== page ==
The Four-Part Cure For Happiest Possible Life

The Four-Part Cure For Happiest Possible Life

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“The four-part cure” is the Greek philosopher Epicurus’ recipe for leading the happiest possible life.

The four-part cure is

Don’t fear god,
Don’t worry about death;
What is good is easy to get, and
What is terrible is easy to endure

For Epicurus, the purpose of philosophy was to attain the happy, tranquil life, characterized by peace and freedom from fear and the absence of pain—and by living a self-sufficient life surrounded by friends. He taught that pleasure and pain are the measures of what is good and evil; death is the end of both body and soul and should therefore not be feared; the gods neither reward nor punish humans; the universe is infinite and eternal; and events in the world are ultimately based on the motions and interactions of atoms moving in empty space.

Based on Epicureans thinking and analysis, the four-part cure is expanded into beautiful explanation about how to lead a happiest, meaningful life.

Don’t Fear God

The worrying about whether or not the gods are concerned about the actions of human beings, and the amount of observance and worship ascribed to them, was the general relationship of man’s belief to the gods’ purpose and temperament. But Epicurus and many other Greeks at the time conceived the gods to be a hypothetical state of bliss rather than higher bodies of judgment; they are indestructible entities that are completely invulnerable, enviable to mortals, and, most importantly, unconcerned about anything beyond the bliss and happiness they represent. They are mere role models for human beings “who emulate the happiness of the gods, within the limits imposed by human nature.

Don’t Worry About Death

While you are alive, you don’t have to deal with being dead, but when you are dead you don’t have to deal with it either, because you aren’t there to deal with it. Death means nothing to us…when we exist, death is not yet present, and when death is present, then we do not exist, for there is no afterlife. Death, says Epicurus, is the greatest anxiety of all, in length and intensity. This anxiety about death impedes the quality and happiness of one’s life by the theory of afterlife: the worrying about whether or not one’s deeds and actions in life will translate well into the region of the gods, the wondering whether one will be assigned to an eternity of pain or to an eternity of pleasure.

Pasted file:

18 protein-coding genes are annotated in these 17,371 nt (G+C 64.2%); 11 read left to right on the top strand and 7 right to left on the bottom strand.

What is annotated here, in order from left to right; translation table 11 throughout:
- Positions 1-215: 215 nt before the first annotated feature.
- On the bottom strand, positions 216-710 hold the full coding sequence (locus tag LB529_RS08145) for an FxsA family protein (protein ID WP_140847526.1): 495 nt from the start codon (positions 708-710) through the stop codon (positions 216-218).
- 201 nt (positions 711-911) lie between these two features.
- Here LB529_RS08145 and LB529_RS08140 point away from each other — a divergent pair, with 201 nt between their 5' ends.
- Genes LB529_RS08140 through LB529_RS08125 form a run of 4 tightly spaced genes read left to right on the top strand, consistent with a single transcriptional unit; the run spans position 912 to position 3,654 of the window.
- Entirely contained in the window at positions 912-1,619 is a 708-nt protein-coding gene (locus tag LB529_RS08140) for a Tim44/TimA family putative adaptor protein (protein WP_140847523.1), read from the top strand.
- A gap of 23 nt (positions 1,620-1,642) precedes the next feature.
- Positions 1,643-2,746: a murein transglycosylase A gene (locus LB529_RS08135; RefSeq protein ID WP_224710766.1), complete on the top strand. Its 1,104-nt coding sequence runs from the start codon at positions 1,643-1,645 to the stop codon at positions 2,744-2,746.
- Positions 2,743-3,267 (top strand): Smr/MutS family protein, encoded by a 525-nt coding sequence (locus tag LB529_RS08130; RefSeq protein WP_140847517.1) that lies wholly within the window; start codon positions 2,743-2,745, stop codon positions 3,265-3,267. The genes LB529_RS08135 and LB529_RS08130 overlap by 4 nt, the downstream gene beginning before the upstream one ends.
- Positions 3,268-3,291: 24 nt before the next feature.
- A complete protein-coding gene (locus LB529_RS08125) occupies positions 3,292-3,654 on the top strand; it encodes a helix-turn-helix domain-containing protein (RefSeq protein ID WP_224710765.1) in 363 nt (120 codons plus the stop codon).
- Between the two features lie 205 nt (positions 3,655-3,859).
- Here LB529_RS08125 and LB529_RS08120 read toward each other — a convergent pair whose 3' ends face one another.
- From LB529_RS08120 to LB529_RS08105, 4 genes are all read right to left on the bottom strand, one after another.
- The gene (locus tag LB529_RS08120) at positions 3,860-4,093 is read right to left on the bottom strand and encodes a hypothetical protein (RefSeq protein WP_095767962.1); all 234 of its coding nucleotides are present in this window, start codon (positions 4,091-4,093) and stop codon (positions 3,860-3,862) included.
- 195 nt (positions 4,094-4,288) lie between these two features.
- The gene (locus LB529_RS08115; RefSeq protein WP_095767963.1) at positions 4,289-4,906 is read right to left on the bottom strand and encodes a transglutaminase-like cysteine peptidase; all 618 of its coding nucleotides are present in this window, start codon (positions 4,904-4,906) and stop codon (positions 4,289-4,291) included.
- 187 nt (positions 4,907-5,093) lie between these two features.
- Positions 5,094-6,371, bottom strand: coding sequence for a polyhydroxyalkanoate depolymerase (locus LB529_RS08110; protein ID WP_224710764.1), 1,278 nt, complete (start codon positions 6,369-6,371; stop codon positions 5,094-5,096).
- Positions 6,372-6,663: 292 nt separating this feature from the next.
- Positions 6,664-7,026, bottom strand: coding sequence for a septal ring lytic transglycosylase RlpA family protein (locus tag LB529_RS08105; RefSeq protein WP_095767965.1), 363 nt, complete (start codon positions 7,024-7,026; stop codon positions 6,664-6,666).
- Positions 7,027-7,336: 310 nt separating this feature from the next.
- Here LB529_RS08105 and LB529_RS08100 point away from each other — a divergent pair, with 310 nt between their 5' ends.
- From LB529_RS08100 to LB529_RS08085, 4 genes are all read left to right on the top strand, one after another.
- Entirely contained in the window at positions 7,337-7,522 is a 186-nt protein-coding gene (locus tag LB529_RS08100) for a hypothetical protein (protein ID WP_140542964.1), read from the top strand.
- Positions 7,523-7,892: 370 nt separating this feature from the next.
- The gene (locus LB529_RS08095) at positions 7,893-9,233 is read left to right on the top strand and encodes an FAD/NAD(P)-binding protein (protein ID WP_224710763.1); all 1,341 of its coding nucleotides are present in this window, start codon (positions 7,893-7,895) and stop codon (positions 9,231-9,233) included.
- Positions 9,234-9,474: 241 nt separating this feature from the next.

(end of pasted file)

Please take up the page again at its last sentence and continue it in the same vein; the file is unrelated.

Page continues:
What Is Good Is Easy To Get

Sustenance and shelter, these things can be acquired by anyone—by both animal and human—with minimal effort, regardless of wealth. But if one wants more than one needs (over indulgency, gluttony, etc.), one is limiting the chances of satisfaction and happiness, and therefore creating a “needless anxiety” in one’s life. “What is good is easy to get” implies that the minimum amount of necessity it takes to satisfy an urge is the maximum amount of interest a person should have in satisfying that urge.

What Is Terrible Is Easy To Endure

The Epicureans understood that, in nature, illness and pain is not suffered for very long, for pain and suffering is either “brief or chronic…either mild or intense, but discomfort that is both chronic and intense is very unusual; so there is no need to be concerned about the prospect of suffering.” Like “What is good is easy to get,” recognizing one’s physical and mental limit and one’s threshold of pain—understanding how much pain the body or mind can endure—and maintaining confidence that pleasure only follows pain (and the avoidance of anxiety about the length of pain), is the remedy against prolonged suffering.

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